North Korea has built a new ballistic missile launch pad, at Musudan-ri on the northeast coast, with an underground fueling system that makes it much easier to prepare one of their multistage ballistic missiles for launch. Prep time can be reduced from 4-5 days to 1-2 days. Previously, the missile would be surrounded by fuel trucks, special equipment and technical personnel before launch. But now most of that is hidden from view. Thus, with so much of the launch preparation underground, space satellites see less obvious signs of an impending launch. The Musudan-ri facility was completed in the last month.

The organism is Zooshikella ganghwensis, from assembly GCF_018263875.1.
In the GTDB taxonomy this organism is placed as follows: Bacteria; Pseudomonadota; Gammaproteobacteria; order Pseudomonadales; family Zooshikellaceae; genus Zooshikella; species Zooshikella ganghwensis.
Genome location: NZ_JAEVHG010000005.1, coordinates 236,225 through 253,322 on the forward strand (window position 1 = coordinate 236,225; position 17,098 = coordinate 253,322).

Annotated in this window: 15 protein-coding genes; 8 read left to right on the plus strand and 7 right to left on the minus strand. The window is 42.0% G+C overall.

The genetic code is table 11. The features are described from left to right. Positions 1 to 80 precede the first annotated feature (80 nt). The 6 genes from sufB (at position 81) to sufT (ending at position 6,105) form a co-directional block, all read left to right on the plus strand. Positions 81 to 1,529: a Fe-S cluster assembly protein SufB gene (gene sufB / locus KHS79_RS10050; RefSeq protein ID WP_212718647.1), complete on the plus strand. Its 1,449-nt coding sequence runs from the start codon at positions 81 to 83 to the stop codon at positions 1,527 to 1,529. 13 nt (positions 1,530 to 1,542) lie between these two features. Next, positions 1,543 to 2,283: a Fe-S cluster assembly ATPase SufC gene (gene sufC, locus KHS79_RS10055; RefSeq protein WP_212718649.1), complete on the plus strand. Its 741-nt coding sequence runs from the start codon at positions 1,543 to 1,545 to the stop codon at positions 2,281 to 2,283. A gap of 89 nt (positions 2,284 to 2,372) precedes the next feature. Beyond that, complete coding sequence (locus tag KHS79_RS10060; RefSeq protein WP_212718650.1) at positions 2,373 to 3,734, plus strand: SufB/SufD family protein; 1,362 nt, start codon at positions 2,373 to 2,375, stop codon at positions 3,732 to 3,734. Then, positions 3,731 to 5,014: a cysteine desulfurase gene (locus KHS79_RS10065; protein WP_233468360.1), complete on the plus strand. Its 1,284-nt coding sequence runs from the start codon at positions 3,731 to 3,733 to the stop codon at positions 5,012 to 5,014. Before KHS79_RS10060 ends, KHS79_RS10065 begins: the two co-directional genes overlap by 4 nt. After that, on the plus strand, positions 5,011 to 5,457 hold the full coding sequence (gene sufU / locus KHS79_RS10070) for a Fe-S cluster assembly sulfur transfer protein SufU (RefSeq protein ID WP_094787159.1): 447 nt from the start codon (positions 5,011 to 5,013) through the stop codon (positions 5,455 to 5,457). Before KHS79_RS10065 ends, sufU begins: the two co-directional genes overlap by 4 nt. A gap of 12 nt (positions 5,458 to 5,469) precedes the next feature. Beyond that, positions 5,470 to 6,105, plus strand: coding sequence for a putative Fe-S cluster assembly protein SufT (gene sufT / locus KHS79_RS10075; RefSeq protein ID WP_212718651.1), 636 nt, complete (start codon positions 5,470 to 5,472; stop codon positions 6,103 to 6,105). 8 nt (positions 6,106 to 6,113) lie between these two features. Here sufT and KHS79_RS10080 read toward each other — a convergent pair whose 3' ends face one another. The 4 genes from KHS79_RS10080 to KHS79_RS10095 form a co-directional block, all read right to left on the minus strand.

UN resolutions discourage further North Korean missile launches, as do the major donors of food and other aid. Nearly a quarter of the North Korean population is starving or malnourished, and the rest of the world considers it unseemly that the North Korean government should be devoting so many scarce resources to a new missile launching facility. But North Korea considers it a "sovereign right" to launch ballistic missiles whenever it wants to. Feeding its population is considered a less urgent "sovereign right".